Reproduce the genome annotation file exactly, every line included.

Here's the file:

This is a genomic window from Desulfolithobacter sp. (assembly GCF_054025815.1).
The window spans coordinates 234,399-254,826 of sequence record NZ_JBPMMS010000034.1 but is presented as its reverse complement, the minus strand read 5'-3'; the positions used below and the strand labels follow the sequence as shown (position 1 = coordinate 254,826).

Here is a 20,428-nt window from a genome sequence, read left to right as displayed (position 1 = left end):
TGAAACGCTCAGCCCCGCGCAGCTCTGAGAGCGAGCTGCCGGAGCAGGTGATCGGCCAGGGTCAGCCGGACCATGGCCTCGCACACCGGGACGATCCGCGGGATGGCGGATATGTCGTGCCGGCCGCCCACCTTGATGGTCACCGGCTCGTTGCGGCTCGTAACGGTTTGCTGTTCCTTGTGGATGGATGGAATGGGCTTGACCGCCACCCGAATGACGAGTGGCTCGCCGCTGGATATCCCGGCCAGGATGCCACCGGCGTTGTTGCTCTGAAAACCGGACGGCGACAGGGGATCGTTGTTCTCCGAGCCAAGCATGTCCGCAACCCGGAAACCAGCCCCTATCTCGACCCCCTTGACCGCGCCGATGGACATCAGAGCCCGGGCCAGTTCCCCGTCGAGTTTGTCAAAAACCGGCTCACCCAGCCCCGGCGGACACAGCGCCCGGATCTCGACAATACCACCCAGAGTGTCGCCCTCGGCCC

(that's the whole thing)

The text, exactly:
This is a genomic window from Desulfolithobacter sp. (assembly GCF_054025815.1).
The window spans coordinates 234,399-254,826 of sequence record NZ_JBPMMS010000034.1 but is presented as its reverse complement, the minus strand read 5'-3'; the positions used below and the strand labels follow the sequence as shown (position 1 = coordinate 254,826).

Here is a 20,428-nt window from a genome sequence, read left to right as displayed (position 1 = left end):
TGAAACGCTCAGCCCCGCGCAGCTCTGAGAGCGAGCTGCCGGAGCAGGTGATCGGCCAGGGTCAGCCGGACCATGGCCTCGCACACCGGGACGATCCGCGGGATGGCGGATATGTCGTGCCGGCCGCCCACCTTGATGGTCACCGGCTCGTTGCGGCTCGTAACGGTTTGCTGTTCCTTGTGGATGGATGGAATGGGCTTGACCGCCACCCGAATGACGAGTGGCTCGCCGCTGGATATCCCGGCCAGGATGCCACCGGCGTTGTTGCTCTGAAAACCGGACGGCGACAGGGGATCGTTGTTCTCCGAGCCAAGCATGTCCGCAACCCGGAAACCAGCCCCTATCTCGACCCCCTTGACCGCGCCGATGGACATCAGAGCCCGGGCCAGTTCCCCGTCGAGTTTGTCAAAAACCGGCTCACCCAGCCCCGGCGGACACAGCGCCCGGATCTCGACAATACCACCCAGAGTGTCGCCCTCGGCCC